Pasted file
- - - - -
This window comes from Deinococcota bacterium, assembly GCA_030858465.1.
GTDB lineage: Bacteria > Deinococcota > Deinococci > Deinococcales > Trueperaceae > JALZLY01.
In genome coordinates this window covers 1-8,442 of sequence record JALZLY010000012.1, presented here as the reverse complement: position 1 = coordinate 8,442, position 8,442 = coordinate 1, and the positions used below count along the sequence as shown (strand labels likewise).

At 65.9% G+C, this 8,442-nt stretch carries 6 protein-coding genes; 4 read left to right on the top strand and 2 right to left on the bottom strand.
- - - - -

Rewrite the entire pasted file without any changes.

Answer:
This window comes from Deinococcota bacterium, assembly GCA_030858465.1.
GTDB lineage: Bacteria > Deinococcota > Deinococci > Deinococcales > Trueperaceae > JALZLY01.
In genome coordinates this window covers 1-8,442 of sequence record JALZLY010000012.1, presented here as the reverse complement: position 1 = coordinate 8,442, position 8,442 = coordinate 1, and the positions used below count along the sequence as shown (strand labels likewise).

At 65.9% G+C, this 8,442-nt stretch carries 6 protein-coding genes; 4 read left to right on the top strand and 2 right to left on the bottom strand.